If you are like us, then you might be worrying about fitting into last year’s hypothetical bikini and screaming in horror. Here’s one thing to avoid: abdominal stimulators. Why? They don’t help you lose weight or inches, never have, never will. OK, maybe they will temporarily tighten your midsection, but they don’t help you lose weight or inches, which is what consumers are usually looking for when they buy these. What they do work at is giving weight loss device companies too much of your hard earned money. How much is too much? Anything north of zero.
You’ve seen the ads, in print, in infomercials, and online: a belt like device which you strap onto your middle region and which zaps you with electrical currents. The theory is that the electrical currents cause your muscles to contract, eventually turning giving you the six-pack abs you think you want. The actual results are nothing, if you are lucky, and skin irritation, burns, bruising and pain, if you are not. So not only won’t you fit into that hypothetical bikini after using such a device, but you wouldn’t want to wear one anyway, since your middle region will be unattractively decorated with red, bruised and burnt skin. Nice, huh?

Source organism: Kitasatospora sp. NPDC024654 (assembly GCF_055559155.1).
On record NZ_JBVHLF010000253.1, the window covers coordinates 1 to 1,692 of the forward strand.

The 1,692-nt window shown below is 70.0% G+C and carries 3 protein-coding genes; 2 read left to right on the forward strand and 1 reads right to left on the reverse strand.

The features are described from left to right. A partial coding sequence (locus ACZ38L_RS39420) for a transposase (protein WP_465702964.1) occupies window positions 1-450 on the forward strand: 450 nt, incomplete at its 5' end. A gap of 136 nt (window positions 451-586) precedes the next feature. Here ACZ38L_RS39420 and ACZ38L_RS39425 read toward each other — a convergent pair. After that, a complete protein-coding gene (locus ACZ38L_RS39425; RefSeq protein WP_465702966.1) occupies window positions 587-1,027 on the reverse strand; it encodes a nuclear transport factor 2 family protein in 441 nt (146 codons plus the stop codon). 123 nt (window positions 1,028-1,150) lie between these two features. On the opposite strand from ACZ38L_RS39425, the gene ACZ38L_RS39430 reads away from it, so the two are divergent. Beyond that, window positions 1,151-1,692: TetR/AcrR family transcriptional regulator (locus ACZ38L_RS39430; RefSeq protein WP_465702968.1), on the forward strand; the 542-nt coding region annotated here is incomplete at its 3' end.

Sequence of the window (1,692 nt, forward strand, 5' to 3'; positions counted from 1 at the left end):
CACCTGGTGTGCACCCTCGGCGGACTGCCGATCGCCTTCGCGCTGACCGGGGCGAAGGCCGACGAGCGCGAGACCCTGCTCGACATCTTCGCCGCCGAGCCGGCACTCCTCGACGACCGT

In the US, the FDA and FTC have received plenty of complaints about these devices. If you have one, contact the FDA through MedWatch, the FDA’s voluntary reporting program. You may submit reports to MedWatch in one of four ways:
- online at FDA website
- by telephone at 1-800-332-1088
- by fax at 1-800-332-1078
- by mail to MedWatch, Food and Drug Administration, HF-2, 5600 Fishers Lane, Rockville, MD 20857.
To file a complaint about fraudulent, deceptive and unfair business practices in the marketplace, go to the Federal Trade Commission website (you’ll find it easily by way of a ‘net search) and click on the “File a Complaint Online” button, or call 1-877-FTC-HELP (1-877-382-4357)
Still want six-pack abs? Then drop your six pack, exercise and eat less.